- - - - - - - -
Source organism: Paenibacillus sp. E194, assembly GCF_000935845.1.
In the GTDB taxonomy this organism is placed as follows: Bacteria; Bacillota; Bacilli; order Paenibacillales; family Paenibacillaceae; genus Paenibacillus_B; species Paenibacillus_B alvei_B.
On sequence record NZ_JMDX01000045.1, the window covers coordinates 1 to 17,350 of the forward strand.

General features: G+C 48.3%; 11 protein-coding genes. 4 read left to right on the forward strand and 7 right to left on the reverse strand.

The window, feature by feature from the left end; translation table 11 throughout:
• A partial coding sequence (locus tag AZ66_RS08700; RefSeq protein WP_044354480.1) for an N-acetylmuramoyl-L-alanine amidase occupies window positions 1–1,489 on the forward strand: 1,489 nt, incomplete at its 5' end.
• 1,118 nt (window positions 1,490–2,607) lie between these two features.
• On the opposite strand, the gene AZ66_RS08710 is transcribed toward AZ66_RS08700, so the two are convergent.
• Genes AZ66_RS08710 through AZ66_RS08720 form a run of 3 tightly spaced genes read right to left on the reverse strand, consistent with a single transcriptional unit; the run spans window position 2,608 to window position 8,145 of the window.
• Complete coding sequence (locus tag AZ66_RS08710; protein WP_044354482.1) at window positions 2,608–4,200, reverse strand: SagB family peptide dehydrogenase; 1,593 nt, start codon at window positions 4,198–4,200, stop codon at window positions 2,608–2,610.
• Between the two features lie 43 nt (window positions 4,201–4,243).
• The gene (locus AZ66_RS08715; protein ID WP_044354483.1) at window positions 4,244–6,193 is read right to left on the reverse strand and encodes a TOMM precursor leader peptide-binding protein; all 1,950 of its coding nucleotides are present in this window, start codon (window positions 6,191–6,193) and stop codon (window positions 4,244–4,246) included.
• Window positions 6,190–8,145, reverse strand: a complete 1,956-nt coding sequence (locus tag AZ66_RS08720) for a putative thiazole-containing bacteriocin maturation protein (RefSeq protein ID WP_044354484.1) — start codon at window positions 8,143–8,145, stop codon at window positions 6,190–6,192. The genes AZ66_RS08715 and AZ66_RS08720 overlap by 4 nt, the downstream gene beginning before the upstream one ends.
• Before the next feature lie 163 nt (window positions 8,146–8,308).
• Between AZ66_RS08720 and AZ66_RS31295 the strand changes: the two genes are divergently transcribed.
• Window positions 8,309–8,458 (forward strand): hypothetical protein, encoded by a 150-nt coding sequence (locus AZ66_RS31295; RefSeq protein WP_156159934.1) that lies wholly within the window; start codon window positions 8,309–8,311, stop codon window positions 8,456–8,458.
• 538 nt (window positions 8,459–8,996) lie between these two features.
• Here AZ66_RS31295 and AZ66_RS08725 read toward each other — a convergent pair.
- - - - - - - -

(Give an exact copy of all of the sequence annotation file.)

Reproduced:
Source organism: Paenibacillus sp. E194, assembly GCF_000935845.1.
In the GTDB taxonomy this organism is placed as follows: Bacteria; Bacillota; Bacilli; order Paenibacillales; family Paenibacillaceae; genus Paenibacillus_B; species Paenibacillus_B alvei_B.
On sequence record NZ_JMDX01000045.1, the window covers coordinates 1 to 17,350 of the forward strand.

General features: G+C 48.3%; 11 protein-coding genes. 4 read left to right on the forward strand and 7 right to left on the reverse strand.

The window, feature by feature from the left end; translation table 11 throughout:
• A partial coding sequence (locus tag AZ66_RS08700; RefSeq protein WP_044354480.1) for an N-acetylmuramoyl-L-alanine amidase occupies window positions 1–1,489 on the forward strand: 1,489 nt, incomplete at its 5' end.
• 1,118 nt (window positions 1,490–2,607) lie between these two features.
• On the opposite strand, the gene AZ66_RS08710 is transcribed toward AZ66_RS08700, so the two are convergent.
• Genes AZ66_RS08710 through AZ66_RS08720 form a run of 3 tightly spaced genes read right to left on the reverse strand, consistent with a single transcriptional unit; the run spans window position 2,608 to window position 8,145 of the window.
• Complete coding sequence (locus tag AZ66_RS08710; protein WP_044354482.1) at window positions 2,608–4,200, reverse strand: SagB family peptide dehydrogenase; 1,593 nt, start codon at window positions 4,198–4,200, stop codon at window positions 2,608–2,610.
• Between the two features lie 43 nt (window positions 4,201–4,243).
• The gene (locus AZ66_RS08715; protein ID WP_044354483.1) at window positions 4,244–6,193 is read right to left on the reverse strand and encodes a TOMM precursor leader peptide-binding protein; all 1,950 of its coding nucleotides are present in this window, start codon (window positions 6,191–6,193) and stop codon (window positions 4,244–4,246) included.
• Window positions 6,190–8,145, reverse strand: a complete 1,956-nt coding sequence (locus tag AZ66_RS08720) for a putative thiazole-containing bacteriocin maturation protein (RefSeq protein ID WP_044354484.1) — start codon at window positions 8,143–8,145, stop codon at window positions 6,190–6,192. The genes AZ66_RS08715 and AZ66_RS08720 overlap by 4 nt, the downstream gene beginning before the upstream one ends.
• Before the next feature lie 163 nt (window positions 8,146–8,308).
• Between AZ66_RS08720 and AZ66_RS31295 the strand changes: the two genes are divergently transcribed.
• Window positions 8,309–8,458 (forward strand): hypothetical protein, encoded by a 150-nt coding sequence (locus AZ66_RS31295; RefSeq protein WP_156159934.1) that lies wholly within the window; start codon window positions 8,309–8,311, stop codon window positions 8,456–8,458.
• 538 nt (window positions 8,459–8,996) lie between these two features.
• Here AZ66_RS31295 and AZ66_RS08725 read toward each other — a convergent pair.